Further research could study specific tasks or questions within those domains, i.e. social reciprocity, with parents and clinicians. This research creates a greater body of literature on parent knowledge and clinician evaluation abilities. Future research could also compare ages, spectrum diagnosis and level of functioning of the children and the agreement on these domains between the ADIR and the ADOS. It is expected that with increasing age agreement will also increase. This could be due to the parents having knowledge of their child's diagnosis and having spoken with experts in the school system or intervention services. In regard to the level of functioning, if a parent has been told over the years that their child is "low" or "high-functioning" this information may impact how they analyze their child's behavior in response to the questions in the ADI-R. Clinicians who administer assessments themselves may not be impacted by previous assessments but may also spend a limited amount of time with the child as compared to the parents.

By investigating the three criteria of ASD and determining where a discrepancy between parent and clinical report lies, policy could be created regarding which tests should be required in order to gain the most comprehensive assessment of the needs of a child with ASD. [transition word] Future policy and programs could be created to educate parents on how to better understand and analyze their child's behavior. Also, physicians and psychologists who perform the diagnosis could hold greater value in certain information that the parents provide. As so much development occurs during the ages that children with ASD begin showing symptoms and are diagnosed, early intervention is crucial. This research could be the basis for future policy which would require both the ADOS and the ADI-R for a diagnosis and children receiving early intervention services, already provided by the state, that are most appropriate for their individual needs and they could receive specific intervention based on a comprehensive diagnosis when they need it the most.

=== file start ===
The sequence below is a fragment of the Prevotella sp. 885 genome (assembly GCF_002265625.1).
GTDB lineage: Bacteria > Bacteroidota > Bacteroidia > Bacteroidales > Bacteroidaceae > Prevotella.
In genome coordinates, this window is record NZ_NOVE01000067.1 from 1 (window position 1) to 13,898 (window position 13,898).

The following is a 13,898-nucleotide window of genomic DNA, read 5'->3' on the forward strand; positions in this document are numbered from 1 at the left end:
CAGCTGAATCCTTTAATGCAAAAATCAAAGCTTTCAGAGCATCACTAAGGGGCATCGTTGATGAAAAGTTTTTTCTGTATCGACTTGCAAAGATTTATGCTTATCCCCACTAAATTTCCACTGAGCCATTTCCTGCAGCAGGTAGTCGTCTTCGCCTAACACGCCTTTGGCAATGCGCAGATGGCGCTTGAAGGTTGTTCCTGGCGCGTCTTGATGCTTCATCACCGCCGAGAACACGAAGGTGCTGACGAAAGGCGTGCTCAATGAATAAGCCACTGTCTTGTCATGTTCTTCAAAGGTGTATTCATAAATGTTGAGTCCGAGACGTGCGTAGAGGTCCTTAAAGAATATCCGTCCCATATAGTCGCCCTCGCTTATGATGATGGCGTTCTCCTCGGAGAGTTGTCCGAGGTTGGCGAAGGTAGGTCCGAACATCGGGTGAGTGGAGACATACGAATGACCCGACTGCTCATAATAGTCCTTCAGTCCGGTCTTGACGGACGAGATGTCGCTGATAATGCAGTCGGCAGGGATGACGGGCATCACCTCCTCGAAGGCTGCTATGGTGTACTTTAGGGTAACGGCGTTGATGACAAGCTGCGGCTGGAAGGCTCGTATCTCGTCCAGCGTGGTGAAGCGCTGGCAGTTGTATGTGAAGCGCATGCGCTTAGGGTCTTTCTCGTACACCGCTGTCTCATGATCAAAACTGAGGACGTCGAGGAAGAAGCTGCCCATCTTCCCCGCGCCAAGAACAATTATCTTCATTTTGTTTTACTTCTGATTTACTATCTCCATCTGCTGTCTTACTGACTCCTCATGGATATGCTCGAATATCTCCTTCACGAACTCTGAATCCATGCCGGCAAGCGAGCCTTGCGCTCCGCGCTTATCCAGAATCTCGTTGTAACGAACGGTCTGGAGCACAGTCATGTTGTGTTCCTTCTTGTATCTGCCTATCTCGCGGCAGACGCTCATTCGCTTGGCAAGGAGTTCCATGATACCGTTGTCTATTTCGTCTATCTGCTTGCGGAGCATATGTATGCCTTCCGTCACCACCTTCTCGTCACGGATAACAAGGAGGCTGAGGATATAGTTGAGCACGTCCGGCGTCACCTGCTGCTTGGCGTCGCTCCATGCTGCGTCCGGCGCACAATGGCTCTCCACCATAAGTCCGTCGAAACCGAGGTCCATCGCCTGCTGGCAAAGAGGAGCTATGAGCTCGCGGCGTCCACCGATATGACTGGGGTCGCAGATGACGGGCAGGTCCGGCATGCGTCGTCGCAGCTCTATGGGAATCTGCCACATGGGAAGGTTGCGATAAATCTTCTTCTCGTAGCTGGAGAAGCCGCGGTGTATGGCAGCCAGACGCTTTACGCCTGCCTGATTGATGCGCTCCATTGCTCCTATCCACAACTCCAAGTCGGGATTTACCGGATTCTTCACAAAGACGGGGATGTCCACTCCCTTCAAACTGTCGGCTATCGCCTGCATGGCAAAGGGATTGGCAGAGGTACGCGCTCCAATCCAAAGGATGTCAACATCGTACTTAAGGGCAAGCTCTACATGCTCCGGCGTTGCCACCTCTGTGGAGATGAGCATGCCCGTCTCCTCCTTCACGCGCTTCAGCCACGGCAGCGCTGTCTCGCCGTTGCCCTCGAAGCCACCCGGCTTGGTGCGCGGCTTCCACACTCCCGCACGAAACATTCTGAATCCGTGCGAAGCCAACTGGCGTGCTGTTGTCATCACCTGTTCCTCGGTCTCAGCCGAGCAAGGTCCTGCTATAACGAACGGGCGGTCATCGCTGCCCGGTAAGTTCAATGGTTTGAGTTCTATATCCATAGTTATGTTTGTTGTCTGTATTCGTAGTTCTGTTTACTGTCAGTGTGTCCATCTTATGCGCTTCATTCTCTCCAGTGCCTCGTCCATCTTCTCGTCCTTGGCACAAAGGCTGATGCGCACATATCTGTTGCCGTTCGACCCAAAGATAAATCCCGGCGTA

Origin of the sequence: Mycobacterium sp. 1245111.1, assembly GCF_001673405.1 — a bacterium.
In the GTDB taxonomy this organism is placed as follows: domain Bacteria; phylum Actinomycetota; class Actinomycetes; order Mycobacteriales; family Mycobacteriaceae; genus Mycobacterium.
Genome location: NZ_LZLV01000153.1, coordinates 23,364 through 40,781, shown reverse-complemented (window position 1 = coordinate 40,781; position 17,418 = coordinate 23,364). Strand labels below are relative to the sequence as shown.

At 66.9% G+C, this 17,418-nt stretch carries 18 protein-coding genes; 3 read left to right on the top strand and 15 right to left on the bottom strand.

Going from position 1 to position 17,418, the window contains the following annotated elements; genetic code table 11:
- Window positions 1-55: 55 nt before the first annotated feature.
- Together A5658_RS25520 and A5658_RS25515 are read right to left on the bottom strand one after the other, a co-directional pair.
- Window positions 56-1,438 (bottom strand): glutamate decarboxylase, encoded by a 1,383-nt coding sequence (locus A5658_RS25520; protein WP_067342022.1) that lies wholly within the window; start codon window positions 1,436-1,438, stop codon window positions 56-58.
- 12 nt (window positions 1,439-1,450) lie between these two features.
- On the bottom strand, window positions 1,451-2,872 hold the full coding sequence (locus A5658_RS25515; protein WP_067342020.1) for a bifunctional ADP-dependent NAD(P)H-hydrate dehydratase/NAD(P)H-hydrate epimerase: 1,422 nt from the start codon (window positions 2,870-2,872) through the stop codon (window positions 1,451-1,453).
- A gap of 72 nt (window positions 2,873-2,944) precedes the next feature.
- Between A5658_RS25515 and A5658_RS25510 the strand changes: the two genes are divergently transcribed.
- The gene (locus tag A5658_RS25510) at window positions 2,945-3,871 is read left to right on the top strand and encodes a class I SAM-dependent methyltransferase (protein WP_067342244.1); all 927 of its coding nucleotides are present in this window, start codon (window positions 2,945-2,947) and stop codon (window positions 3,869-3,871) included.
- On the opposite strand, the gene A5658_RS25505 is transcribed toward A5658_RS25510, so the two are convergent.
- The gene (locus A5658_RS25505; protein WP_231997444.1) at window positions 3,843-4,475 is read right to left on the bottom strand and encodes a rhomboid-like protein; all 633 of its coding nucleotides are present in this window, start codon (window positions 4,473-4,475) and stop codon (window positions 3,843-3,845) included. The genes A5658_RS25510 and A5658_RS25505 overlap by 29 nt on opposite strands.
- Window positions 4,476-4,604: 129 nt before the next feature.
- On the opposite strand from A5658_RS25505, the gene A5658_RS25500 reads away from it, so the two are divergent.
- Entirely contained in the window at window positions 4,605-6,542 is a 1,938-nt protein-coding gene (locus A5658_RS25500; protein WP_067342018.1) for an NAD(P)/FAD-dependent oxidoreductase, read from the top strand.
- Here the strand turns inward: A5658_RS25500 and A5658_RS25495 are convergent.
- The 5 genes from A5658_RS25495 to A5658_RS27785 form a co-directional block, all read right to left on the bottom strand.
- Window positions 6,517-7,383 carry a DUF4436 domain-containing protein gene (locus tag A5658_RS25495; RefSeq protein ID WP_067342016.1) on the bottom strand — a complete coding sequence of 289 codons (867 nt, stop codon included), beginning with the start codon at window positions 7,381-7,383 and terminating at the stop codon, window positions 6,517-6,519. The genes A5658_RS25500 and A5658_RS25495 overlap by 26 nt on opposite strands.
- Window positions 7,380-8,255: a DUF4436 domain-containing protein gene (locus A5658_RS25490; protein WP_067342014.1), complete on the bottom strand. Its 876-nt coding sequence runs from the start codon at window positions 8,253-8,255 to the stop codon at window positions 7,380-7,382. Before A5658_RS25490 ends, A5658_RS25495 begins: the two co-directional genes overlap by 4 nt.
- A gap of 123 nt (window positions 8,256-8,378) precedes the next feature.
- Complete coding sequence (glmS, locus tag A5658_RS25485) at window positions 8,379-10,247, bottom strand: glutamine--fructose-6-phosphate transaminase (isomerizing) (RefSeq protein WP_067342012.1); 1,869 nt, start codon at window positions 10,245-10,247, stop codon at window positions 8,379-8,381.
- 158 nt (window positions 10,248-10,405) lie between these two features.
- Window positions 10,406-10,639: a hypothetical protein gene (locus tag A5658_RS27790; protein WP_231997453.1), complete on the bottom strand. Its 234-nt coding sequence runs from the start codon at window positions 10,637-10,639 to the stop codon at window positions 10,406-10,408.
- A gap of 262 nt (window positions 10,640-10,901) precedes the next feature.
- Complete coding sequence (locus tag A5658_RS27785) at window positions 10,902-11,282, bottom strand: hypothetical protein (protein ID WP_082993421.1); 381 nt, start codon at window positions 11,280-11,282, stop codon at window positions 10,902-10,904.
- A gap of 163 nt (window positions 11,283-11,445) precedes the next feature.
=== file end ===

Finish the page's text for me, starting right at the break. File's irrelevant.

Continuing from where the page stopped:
I would like to thank Dr. Anastasia Dimitropoulos, adviser for this project and head of the Neurodevelopment Research Lab at Case Western Reserve University. This research was funding through the NIH (RO3HD058766-01) and the PraderWilli Syndrome Association of America (PWSA).